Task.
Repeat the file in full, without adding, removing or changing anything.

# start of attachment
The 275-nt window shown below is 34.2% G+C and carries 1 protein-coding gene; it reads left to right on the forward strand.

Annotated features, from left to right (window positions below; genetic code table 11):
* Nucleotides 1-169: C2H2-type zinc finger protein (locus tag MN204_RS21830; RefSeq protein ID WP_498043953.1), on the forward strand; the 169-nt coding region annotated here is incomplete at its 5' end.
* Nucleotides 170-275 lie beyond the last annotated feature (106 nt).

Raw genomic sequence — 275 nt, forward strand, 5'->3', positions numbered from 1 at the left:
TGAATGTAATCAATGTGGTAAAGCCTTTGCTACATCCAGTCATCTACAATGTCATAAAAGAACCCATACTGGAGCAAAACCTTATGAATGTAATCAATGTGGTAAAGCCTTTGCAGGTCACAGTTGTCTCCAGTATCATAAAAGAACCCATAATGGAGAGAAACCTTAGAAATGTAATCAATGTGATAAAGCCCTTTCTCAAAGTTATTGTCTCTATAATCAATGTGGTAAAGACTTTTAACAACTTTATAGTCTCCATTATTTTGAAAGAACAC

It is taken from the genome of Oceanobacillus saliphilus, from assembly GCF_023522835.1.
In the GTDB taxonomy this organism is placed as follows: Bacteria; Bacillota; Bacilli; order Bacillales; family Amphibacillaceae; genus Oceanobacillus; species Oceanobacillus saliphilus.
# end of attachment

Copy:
The 275-nt window shown below is 34.2% G+C and carries 1 protein-coding gene; it reads left to right on the forward strand.

Annotated features, from left to right (window positions below; genetic code table 11):
* Nucleotides 1-169: C2H2-type zinc finger protein (locus tag MN204_RS21830; RefSeq protein ID WP_498043953.1), on the forward strand; the 169-nt coding region annotated here is incomplete at its 5' end.
* Nucleotides 170-275 lie beyond the last annotated feature (106 nt).

Raw genomic sequence — 275 nt, forward strand, 5'->3', positions numbered from 1 at the left:
TGAATGTAATCAATGTGGTAAAGCCTTTGCTACATCCAGTCATCTACAATGTCATAAAAGAACCCATACTGGAGCAAAACCTTATGAATGTAATCAATGTGGTAAAGCCTTTGCAGGTCACAGTTGTCTCCAGTATCATAAAAGAACCCATAATGGAGAGAAACCTTAGAAATGTAATCAATGTGATAAAGCCCTTTCTCAAAGTTATTGTCTCTATAATCAATGTGGTAAAGACTTTTAACAACTTTATAGTCTCCATTATTTTGAAAGAACAC

It is taken from the genome of Oceanobacillus saliphilus, from assembly GCF_023522835.1.
In the GTDB taxonomy this organism is placed as follows: Bacteria; Bacillota; Bacilli; order Bacillales; family Amphibacillaceae; genus Oceanobacillus; species Oceanobacillus saliphilus.